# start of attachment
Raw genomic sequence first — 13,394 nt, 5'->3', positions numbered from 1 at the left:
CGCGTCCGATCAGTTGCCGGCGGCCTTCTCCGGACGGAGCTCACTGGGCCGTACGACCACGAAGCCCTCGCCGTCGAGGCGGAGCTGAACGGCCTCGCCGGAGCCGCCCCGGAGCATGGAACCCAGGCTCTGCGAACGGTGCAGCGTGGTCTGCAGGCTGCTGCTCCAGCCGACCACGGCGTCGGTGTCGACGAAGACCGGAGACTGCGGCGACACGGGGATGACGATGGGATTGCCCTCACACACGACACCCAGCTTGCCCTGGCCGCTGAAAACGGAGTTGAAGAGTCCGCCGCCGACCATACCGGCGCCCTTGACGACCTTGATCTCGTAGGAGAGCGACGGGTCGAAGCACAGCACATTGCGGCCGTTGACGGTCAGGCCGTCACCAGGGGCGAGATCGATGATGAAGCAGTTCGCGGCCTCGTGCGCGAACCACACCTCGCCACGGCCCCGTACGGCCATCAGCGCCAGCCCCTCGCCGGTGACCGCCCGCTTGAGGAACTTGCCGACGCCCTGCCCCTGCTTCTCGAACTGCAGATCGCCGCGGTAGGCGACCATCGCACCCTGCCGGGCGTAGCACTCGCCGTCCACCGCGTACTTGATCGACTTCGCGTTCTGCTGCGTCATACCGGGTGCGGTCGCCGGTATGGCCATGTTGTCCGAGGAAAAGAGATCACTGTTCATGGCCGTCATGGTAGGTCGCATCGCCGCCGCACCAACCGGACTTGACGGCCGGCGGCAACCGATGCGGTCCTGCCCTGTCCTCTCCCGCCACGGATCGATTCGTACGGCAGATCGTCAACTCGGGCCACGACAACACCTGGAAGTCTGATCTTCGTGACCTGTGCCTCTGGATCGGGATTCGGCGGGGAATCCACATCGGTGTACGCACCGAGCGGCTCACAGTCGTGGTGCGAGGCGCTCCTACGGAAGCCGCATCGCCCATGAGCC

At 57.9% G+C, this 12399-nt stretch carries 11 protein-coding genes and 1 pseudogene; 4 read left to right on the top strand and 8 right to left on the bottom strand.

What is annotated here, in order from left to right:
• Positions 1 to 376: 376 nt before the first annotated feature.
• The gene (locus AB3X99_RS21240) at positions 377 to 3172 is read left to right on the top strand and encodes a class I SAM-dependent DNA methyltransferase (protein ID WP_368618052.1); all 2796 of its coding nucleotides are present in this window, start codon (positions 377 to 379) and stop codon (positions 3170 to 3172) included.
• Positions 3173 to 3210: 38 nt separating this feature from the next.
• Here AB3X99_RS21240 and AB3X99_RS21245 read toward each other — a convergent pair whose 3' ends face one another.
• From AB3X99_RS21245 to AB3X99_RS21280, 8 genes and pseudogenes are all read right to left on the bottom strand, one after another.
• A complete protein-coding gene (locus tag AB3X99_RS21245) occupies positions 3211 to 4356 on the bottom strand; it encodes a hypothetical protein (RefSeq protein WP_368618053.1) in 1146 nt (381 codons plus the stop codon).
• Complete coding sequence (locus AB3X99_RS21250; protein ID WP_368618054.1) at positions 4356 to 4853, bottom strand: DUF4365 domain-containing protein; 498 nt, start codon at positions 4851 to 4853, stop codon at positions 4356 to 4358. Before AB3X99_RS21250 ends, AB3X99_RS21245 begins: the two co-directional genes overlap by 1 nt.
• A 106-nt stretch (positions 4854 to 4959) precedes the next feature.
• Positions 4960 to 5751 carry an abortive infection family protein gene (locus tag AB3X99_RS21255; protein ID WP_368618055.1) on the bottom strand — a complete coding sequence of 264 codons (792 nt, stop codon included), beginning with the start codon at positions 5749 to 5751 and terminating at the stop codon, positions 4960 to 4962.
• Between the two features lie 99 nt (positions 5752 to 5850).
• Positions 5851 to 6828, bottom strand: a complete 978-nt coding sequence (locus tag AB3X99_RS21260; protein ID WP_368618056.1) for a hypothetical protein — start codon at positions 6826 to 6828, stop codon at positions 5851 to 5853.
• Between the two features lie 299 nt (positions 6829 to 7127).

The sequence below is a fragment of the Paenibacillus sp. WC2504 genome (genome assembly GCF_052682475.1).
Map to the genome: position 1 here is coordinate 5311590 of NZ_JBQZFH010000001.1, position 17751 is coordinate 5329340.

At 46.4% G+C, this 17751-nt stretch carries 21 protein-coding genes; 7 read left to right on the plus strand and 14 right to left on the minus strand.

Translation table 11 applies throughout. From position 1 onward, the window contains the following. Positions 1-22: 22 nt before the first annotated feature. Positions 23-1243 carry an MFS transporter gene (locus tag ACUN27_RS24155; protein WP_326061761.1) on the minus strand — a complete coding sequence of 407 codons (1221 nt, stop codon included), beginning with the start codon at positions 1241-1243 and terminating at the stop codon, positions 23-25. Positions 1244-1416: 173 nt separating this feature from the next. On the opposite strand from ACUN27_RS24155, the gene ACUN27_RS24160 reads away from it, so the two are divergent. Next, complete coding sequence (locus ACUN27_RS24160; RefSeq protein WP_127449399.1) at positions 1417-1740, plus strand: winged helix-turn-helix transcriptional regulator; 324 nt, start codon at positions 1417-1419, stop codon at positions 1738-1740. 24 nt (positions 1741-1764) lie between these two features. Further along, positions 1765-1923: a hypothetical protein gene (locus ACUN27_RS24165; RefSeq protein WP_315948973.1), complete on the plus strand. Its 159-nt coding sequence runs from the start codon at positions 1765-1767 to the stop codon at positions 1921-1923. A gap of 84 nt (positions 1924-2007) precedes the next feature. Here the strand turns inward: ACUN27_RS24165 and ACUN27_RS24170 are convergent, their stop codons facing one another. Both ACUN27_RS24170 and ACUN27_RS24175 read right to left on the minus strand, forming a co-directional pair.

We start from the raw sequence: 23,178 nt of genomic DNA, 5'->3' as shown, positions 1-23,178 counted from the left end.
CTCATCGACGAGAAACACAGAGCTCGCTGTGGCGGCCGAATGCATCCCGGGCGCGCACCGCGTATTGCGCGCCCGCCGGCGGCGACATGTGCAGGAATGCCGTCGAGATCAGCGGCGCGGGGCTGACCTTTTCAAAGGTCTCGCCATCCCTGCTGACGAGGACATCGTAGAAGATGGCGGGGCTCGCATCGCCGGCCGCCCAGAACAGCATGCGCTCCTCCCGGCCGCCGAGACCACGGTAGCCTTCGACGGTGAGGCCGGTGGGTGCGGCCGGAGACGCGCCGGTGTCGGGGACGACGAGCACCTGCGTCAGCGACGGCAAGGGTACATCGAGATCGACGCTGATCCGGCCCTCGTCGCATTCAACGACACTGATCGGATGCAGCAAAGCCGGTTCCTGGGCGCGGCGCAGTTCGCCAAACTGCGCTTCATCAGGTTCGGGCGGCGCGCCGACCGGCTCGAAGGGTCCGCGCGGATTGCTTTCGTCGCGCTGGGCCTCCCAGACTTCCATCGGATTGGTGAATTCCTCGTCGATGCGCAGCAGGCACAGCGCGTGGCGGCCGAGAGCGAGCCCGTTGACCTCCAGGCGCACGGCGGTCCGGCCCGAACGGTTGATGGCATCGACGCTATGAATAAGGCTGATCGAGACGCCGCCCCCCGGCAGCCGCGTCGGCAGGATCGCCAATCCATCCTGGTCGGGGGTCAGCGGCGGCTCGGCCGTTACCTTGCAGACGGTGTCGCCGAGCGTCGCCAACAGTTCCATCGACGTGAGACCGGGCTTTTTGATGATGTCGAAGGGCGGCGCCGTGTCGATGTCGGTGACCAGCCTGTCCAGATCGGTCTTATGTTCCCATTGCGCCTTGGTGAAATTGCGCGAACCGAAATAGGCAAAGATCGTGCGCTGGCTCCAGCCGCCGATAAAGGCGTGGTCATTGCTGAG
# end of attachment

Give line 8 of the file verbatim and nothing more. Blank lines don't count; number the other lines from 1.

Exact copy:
• Here AB3X99_RS21240 and AB3X99_RS21245 read toward each other — a convergent pair whose 3' ends face one another.